$6 C-SKY Linux Board Reviewed, Benchmarked

The price of single board computers and development boards has really gone down in recent years, and it’s easy to find a low cost Arm based board for most project. But C-SKY Linux development board is quite different since it’s based on the little known C-SKY architecture, and the price in China ($6) is really competitive for a media capable board.

If you live outside of China, the board is now sold for about $18 including shipping, and MickMake decided to buy one to have a closer look and review the board.

C-SKY Board
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As we covered during the announced the board is powered by NationalChip GX66058 C-SKY 32-bit processor clocked at up to 574 MHz and integrating  64MB DDR2 on-chip. Getting the board on-hand allowed Mick to get more details about the other chips included in the board namely:

  • STMicro STM32F103 to handle all the JTAG control through a micro USB port (JTAG)
  • CH340G USB to serial bridge to access the serial console via another micro USB port (COM)
  • Winbond W25Q32FVSSIG 32-Mbit SPI flash to store the operating system

C-Sky Bottom

The bottom side of the board only features a copper area to cool the chip.

Looking into the CPU datasheet, he found out C-SKY is based on Freescale MCORE with some extra MIPS instructions thrown in the mix for good measure, the processor can be set to big or little endian, and an Arm AMBA (Advanced Microcontroller Bus Architecture) bus is also part of the chip.

The board is pre-loaded with a media player application with a basic user interface, and can play H.264 videos from USB mass storage devices like a USB thumb drive.

C-SKY H.264 Video Playback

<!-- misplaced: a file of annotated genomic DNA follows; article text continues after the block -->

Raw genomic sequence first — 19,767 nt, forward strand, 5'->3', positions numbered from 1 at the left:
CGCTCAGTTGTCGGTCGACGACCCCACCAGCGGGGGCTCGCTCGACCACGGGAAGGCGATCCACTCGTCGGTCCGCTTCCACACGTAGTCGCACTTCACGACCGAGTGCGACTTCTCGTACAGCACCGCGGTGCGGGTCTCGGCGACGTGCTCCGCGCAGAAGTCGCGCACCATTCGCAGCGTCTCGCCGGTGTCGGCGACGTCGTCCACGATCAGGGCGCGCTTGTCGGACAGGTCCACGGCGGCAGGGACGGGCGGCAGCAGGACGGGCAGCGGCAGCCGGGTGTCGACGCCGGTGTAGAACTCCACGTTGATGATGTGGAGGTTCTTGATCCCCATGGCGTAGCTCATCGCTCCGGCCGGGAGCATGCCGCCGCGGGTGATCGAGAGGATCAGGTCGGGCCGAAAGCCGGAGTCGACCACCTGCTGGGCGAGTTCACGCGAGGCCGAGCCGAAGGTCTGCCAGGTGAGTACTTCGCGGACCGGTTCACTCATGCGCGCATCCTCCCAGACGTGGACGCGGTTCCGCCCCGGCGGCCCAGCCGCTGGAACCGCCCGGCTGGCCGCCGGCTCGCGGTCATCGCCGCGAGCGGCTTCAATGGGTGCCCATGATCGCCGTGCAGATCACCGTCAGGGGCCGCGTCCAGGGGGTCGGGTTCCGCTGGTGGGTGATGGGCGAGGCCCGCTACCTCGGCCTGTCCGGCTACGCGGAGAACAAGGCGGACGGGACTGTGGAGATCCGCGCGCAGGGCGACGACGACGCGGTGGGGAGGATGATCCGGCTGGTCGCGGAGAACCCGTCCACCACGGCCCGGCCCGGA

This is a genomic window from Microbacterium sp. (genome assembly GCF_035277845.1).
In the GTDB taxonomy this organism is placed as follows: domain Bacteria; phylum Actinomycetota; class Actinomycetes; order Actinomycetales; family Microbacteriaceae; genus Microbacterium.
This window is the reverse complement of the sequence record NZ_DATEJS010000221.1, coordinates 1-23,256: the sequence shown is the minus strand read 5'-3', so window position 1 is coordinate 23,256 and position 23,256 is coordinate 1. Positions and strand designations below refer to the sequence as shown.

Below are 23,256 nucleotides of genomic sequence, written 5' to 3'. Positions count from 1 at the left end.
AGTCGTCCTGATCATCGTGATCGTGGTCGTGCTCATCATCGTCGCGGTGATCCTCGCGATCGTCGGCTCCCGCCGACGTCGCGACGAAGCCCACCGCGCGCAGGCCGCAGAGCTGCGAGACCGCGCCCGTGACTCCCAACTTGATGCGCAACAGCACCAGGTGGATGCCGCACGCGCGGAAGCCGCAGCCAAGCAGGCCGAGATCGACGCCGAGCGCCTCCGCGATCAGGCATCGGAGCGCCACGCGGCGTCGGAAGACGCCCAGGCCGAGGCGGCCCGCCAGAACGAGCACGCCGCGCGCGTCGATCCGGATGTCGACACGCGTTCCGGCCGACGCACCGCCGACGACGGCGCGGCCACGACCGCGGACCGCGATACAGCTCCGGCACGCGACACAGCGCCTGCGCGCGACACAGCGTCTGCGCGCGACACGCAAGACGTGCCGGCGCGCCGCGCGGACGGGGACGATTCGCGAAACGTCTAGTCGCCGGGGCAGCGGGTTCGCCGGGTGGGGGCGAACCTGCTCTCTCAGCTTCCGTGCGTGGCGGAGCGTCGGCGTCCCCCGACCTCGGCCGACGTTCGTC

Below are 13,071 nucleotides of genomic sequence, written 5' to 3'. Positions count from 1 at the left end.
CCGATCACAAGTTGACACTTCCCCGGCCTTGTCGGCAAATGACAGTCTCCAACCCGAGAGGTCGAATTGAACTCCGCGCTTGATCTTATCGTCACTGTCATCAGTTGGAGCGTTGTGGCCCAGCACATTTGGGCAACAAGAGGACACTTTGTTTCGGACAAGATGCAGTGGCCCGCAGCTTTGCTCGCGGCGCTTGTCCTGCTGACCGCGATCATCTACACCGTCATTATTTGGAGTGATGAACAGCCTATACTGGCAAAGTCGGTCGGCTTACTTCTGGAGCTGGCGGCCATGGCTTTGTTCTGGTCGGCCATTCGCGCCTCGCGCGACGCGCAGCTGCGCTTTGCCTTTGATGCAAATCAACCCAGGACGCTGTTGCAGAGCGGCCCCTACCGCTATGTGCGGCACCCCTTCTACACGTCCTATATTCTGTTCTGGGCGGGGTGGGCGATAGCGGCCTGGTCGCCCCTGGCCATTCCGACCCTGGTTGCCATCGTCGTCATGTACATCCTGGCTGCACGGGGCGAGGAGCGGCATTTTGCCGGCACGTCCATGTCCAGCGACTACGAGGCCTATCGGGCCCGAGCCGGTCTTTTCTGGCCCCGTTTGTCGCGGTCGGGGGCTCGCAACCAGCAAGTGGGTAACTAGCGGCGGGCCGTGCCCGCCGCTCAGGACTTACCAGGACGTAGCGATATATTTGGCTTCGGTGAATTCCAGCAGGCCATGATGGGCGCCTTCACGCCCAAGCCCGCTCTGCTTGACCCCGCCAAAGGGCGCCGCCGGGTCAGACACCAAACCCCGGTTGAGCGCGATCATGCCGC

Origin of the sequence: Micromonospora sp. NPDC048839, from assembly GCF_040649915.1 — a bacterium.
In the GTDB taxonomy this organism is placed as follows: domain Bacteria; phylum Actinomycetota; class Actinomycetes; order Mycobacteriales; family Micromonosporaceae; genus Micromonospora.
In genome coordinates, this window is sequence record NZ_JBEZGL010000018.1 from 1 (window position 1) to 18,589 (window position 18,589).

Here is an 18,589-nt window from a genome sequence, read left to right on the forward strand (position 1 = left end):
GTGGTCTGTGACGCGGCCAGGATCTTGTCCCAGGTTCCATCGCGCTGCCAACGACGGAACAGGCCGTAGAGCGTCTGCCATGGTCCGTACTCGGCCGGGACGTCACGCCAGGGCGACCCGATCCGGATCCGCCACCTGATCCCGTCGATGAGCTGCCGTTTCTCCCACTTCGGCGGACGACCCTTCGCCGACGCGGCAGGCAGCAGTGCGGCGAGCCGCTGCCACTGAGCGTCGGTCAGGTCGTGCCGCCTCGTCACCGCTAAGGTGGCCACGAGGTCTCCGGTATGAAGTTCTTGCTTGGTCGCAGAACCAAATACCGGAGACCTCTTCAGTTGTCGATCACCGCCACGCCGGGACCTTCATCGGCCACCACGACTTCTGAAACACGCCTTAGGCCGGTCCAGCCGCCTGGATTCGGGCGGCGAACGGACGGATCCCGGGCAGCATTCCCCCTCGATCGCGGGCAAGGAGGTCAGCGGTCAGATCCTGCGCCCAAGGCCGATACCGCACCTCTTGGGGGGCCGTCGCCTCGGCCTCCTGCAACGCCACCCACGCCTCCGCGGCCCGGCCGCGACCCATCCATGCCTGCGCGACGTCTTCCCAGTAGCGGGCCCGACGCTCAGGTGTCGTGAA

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You can control the video using the buttons on the board, and HDMI output works up to 1080p @ 25 Hz while the frame buffer is set to 1280×720 resolution like is the case on many low end TV boxes and media players.

But the fun part is really mainline Linux support, and you can download a Linux image (usb.img), put it in your USB thumb drive and it will automatically upgrade the board to Linux.

GPIO supports works, but I2C is implemented via bit-banging although it needs to be enabled in the kernel, and there’s no SPI interface.

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You can also build the image yourself with buildroot using a few commands:

Mick also built Phoronix benchmarks for the board, and while most tests won’t run some did, and performance is really weak…

C-SKY Cachebench Phoronix
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Cachebench read, modify and write operations are really slow, 20 to 440 times slower than ODROID-XU4, but that’s the result of using an SPI flash.

C-Sky vs Raspberry Pi vs Orange Pi
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Himeno poisson pressure solver benchmark performs floating-point operations, and again the results are pretty poor. Arm platforms do have an FPU, which the CK610M core used in GX66058 processor does not have as I understand it, and Himeno is also listed as a multi-threaded benchmark, and the single core C-SKY processor is obviously at a disadvantage here.

TSCP C-SKY Raspberry Pi Orange Pi
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TSCP AI chess performance benchmark looks better on C-SKY,  because it’s a single-thread integer benchmark, and the performance difference can be mostly explained by the lower CPU frequency.

You’ll find the full results on OpenBenchmarking.org.

Beside the open source support and low price, Mick feels there’s not a lot going for the board with fairly limited documentation, and poor overall performance. More details can be found in MickMake’s review linked in the introduction, as well as in the video review embedded below.

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